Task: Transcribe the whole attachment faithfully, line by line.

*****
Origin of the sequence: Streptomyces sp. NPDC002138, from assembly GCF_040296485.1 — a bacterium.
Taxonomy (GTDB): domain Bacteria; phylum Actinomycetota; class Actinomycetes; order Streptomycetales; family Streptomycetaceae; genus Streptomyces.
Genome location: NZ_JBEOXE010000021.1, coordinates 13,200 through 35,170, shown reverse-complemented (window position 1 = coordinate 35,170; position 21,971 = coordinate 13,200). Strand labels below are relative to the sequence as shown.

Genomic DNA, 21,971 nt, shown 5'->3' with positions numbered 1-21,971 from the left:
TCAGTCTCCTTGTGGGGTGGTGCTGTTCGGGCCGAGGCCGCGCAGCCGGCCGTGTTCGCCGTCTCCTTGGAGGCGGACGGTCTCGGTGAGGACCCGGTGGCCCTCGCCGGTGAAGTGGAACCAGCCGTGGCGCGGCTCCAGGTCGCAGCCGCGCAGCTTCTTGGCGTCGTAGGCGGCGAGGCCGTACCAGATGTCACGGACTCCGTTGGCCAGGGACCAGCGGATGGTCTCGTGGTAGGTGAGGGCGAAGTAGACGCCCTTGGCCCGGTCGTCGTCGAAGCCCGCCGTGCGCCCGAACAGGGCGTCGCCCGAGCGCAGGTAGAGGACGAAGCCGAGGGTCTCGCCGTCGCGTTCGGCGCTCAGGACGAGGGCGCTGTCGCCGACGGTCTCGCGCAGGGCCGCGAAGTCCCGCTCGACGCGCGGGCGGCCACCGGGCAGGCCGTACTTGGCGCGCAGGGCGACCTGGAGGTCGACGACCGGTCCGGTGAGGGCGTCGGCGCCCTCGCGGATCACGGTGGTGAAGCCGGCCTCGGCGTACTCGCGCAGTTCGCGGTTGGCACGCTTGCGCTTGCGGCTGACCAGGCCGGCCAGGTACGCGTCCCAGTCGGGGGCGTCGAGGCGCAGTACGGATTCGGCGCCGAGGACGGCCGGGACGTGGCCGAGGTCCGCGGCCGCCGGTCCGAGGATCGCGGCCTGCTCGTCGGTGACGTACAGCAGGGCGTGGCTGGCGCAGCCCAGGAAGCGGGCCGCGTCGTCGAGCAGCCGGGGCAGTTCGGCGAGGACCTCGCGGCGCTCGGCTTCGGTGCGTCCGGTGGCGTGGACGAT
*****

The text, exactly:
Origin of the sequence: Streptomyces sp. NPDC002138, from assembly GCF_040296485.1 — a bacterium.
Taxonomy (GTDB): domain Bacteria; phylum Actinomycetota; class Actinomycetes; order Streptomycetales; family Streptomycetaceae; genus Streptomyces.
Genome location: NZ_JBEOXE010000021.1, coordinates 13,200 through 35,170, shown reverse-complemented (window position 1 = coordinate 35,170; position 21,971 = coordinate 13,200). Strand labels below are relative to the sequence as shown.

Genomic DNA, 21,971 nt, shown 5'->3' with positions numbered 1-21,971 from the left:
TCAGTCTCCTTGTGGGGTGGTGCTGTTCGGGCCGAGGCCGCGCAGCCGGCCGTGTTCGCCGTCTCCTTGGAGGCGGACGGTCTCGGTGAGGACCCGGTGGCCCTCGCCGGTGAAGTGGAACCAGCCGTGGCGCGGCTCCAGGTCGCAGCCGCGCAGCTTCTTGGCGTCGTAGGCGGCGAGGCCGTACCAGATGTCACGGACTCCGTTGGCCAGGGACCAGCGGATGGTCTCGTGGTAGGTGAGGGCGAAGTAGACGCCCTTGGCCCGGTCGTCGTCGAAGCCCGCCGTGCGCCCGAACAGGGCGTCGCCCGAGCGCAGGTAGAGGACGAAGCCGAGGGTCTCGCCGTCGCGTTCGGCGCTCAGGACGAGGGCGCTGTCGCCGACGGTCTCGCGCAGGGCCGCGAAGTCCCGCTCGACGCGCGGGCGGCCACCGGGCAGGCCGTACTTGGCGCGCAGGGCGACCTGGAGGTCGACGACCGGTCCGGTGAGGGCGTCGGCGCCCTCGCGGATCACGGTGGTGAAGCCGGCCTCGGCGTACTCGCGCAGTTCGCGGTTGGCACGCTTGCGCTTGCGGCTGACCAGGCCGGCCAGGTACGCGTCCCAGTCGGGGGCGTCGAGGCGCAGTACGGATTCGGCGCCGAGGACGGCCGGGACGTGGCCGAGGTCCGCGGCCGCCGGTCCGAGGATCGCGGCCTGCTCGTCGGTGACGTACAGCAGGGCGTGGCTGGCGCAGCCCAGGAAGCGGGCCGCGTCGTCGAGCAGCCGGGGCAGTTCGGCGAGGACCTCGCGGCGCTCGGCTTCGGTGCGTCCGGTGGCGTGGACGAT